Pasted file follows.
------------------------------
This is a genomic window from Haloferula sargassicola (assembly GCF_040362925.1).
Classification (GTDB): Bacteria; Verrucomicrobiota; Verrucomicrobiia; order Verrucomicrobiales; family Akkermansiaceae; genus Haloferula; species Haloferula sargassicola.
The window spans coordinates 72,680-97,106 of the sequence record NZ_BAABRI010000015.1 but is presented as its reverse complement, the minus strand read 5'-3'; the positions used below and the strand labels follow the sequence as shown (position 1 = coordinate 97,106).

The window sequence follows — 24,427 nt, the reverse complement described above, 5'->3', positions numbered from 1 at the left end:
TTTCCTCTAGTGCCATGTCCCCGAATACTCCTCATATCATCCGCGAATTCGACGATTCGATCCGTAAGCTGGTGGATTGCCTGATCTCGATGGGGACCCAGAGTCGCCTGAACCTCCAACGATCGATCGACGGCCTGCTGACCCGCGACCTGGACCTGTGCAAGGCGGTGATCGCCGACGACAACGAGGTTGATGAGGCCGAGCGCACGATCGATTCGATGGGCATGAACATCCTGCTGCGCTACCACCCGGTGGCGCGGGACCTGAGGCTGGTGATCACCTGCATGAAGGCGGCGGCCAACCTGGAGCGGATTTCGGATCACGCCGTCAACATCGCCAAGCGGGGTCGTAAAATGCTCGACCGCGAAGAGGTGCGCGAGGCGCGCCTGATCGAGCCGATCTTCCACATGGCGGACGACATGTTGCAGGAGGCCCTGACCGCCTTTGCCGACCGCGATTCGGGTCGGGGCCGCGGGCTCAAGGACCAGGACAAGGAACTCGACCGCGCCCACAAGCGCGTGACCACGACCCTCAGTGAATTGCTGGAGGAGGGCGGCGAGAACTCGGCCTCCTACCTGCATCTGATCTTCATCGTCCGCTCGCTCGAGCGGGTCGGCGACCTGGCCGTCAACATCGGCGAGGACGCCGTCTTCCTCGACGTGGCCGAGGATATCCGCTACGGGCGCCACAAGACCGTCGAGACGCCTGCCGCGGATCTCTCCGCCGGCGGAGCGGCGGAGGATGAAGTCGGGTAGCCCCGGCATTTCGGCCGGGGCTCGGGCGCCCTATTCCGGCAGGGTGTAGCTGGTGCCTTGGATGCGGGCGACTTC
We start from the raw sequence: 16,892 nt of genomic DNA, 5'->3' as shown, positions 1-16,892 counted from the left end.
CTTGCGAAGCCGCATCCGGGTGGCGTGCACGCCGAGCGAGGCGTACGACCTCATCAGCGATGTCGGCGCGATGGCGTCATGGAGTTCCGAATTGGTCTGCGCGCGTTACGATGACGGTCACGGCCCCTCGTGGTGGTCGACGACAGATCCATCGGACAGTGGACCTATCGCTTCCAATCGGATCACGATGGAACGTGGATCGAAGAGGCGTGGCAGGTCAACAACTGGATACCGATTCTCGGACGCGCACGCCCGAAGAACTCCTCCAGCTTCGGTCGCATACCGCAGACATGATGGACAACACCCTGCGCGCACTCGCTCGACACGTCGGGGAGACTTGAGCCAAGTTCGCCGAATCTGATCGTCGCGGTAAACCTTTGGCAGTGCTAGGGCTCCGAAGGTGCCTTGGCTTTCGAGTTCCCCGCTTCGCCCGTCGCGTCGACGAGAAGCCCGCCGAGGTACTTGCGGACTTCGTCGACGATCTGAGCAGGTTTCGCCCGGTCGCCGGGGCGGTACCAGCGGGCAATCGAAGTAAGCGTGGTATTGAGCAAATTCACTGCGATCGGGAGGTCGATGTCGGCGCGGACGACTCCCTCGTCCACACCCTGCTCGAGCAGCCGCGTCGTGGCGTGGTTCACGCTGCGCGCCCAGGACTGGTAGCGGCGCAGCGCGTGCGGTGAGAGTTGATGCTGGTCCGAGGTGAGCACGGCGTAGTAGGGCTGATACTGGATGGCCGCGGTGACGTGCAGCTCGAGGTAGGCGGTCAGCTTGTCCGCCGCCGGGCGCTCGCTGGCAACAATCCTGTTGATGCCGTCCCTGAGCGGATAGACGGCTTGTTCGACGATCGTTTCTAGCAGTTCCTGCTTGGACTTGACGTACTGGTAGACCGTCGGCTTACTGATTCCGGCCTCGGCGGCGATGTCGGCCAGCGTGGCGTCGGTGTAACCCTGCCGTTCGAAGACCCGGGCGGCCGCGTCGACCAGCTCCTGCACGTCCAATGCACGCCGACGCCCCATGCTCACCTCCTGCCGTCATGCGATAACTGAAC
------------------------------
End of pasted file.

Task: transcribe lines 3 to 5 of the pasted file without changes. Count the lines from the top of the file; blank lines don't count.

The window spans coordinates 72,680-97,106 of the sequence record NZ_BAABRI010000015.1 but is presented as its reverse complement, the minus strand read 5'-3'; the positions used below and the strand labels follow the sequence as shown (position 1 = coordinate 97,106).

The window sequence follows — 24,427 nt, the reverse complement described above, 5'->3', positions numbered from 1 at the left end:
TTTCCTCTAGTGCCATGTCCCCGAATACTCCTCATATCATCCGCGAATTCGACGATTCGATCCGTAAGCTGGTGGATTGCCTGATCTCGATGGGGACCCAGAGTCGCCTGAACCTCCAACGATCGATCGACGGCCTGCTGACCCGCGACCTGGACCTGTGCAAGGCGGTGATCGCCGACGACAACGAGGTTGATGAGGCCGAGCGCACGATCGATTCGATGGGCATGAACATCCTGCTGCGCTACCACCCGGTGGCGCGGGACCTGAGGCTGGTGATCACCTGCATGAAGGCGGCGGCCAACCTGGAGCGGATTTCGGATCACGCCGTCAACATCGCCAAGCGGGGTCGTAAAATGCTCGACCGCGAAGAGGTGCGCGAGGCGCGCCTGATCGAGCCGATCTTCCACATGGCGGACGACATGTTGCAGGAGGCCCTGACCGCCTTTGCCGACCGCGATTCGGGTCGGGGCCGCGGGCTCAAGGACCAGGACAAGGAACTCGACCGCGCCCACAAGCGCGTGACCACGACCCTCAGTGAATTGCTGGAGGAGGGCGGCGAGAACTCGGCCTCCTACCTGCATCTGATCTTCATCGTCCGCTCGCTCGAGCGGGTCGGCGACCTGGCCGTCAACATCGGCGAGGACGCCGTCTTCCTCGACGTGGCCGAGGATATCCGCTACGGGCGCCACAAGACCGTCGAGACGCCTGCCGCGGATCTCTCCGCCGGCGGAGCGGCGGAGGATGAAGTCGGGTAGCCCCGGCATTTCGGCCGGGGCTCGGGCGCCCTATTCCGGCAGGGTGTAGCTGGTGCCTTGGATGCGGGCGACTTC